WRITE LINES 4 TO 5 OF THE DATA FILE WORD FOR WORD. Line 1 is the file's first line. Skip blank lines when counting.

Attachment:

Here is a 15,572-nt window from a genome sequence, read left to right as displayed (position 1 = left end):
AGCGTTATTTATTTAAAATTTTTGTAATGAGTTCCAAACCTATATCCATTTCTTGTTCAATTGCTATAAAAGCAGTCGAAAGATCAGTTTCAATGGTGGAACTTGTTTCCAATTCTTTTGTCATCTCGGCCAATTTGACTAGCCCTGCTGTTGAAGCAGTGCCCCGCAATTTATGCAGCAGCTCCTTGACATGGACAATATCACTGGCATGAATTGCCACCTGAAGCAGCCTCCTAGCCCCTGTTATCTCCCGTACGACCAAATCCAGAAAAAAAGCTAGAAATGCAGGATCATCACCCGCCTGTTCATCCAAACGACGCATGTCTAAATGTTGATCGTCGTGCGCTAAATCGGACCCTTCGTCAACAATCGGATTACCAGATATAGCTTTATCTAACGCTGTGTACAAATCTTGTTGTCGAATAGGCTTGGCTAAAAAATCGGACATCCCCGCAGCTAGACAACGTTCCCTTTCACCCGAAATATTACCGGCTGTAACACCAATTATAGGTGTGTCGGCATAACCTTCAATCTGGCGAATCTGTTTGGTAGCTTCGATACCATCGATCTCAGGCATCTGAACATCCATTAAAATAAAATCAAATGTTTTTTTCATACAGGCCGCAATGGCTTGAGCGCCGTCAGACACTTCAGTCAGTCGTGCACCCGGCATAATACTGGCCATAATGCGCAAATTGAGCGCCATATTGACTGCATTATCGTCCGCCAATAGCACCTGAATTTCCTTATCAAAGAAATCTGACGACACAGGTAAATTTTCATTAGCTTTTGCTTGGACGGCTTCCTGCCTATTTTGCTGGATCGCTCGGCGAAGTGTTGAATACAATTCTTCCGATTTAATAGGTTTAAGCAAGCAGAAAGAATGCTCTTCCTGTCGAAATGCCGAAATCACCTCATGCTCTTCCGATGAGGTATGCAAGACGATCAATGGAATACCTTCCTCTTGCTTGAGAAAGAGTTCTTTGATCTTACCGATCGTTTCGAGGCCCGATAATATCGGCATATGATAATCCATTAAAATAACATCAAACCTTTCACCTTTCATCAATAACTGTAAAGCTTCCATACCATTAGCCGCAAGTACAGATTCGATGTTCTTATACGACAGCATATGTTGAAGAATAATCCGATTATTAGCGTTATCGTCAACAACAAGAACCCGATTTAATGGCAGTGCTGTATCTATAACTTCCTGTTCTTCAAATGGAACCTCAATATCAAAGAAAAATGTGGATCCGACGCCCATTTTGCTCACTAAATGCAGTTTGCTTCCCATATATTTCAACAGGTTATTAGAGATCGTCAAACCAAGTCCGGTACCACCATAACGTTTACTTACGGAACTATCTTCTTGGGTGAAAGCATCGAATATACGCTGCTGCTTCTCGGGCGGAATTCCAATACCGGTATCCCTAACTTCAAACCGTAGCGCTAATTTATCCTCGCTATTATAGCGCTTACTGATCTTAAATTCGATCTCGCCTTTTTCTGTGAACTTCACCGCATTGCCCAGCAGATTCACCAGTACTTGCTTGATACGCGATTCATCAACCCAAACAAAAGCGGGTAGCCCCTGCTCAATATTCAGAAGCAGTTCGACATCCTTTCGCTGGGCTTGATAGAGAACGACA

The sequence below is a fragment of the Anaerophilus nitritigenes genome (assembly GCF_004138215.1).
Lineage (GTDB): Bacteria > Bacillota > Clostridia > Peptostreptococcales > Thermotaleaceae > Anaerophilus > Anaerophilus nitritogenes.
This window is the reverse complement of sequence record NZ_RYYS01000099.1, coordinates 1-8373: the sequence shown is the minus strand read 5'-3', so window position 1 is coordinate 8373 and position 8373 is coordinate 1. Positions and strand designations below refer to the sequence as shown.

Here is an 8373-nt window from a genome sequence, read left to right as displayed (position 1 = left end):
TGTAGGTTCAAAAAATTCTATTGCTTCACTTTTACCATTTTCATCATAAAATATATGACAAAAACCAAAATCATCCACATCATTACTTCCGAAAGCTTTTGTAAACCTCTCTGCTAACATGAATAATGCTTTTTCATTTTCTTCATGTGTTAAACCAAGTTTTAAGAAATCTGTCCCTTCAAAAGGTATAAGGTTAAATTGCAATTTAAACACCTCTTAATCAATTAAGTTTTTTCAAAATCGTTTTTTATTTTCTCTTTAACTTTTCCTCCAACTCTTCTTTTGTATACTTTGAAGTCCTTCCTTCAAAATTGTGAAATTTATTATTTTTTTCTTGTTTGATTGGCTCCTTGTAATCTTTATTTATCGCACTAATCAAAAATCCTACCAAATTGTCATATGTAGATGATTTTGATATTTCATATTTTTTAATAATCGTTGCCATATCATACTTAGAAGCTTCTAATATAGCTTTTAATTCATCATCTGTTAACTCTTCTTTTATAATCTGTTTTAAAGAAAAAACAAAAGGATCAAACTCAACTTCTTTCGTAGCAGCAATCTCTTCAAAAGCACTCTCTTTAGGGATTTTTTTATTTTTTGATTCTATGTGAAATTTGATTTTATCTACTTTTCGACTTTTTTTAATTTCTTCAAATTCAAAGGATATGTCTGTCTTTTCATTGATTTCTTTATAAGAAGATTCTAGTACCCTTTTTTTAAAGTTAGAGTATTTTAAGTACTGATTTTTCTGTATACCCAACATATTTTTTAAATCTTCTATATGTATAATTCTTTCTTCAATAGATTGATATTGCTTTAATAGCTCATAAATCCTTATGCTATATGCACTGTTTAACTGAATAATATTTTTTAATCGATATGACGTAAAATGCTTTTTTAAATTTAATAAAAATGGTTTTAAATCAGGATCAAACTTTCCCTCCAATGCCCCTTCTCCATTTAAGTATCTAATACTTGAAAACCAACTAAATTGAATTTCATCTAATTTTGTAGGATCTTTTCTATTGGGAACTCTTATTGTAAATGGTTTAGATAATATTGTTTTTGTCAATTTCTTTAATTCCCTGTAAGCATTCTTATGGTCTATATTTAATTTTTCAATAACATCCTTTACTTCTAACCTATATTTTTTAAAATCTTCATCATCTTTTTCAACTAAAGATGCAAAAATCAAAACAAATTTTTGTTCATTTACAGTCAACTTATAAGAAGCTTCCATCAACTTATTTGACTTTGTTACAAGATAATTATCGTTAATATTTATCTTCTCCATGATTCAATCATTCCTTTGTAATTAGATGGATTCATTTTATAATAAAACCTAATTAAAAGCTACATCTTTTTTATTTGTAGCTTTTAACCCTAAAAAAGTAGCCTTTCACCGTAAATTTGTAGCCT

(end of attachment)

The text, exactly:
Lineage (GTDB): Bacteria > Bacillota > Clostridia > Peptostreptococcales > Thermotaleaceae > Anaerophilus > Anaerophilus nitritogenes.
This window is the reverse complement of sequence record NZ_RYYS01000099.1, coordinates 1-8373: the sequence shown is the minus strand read 5'-3', so window position 1 is coordinate 8373 and position 8373 is coordinate 1. Positions and strand designations below refer to the sequence as shown.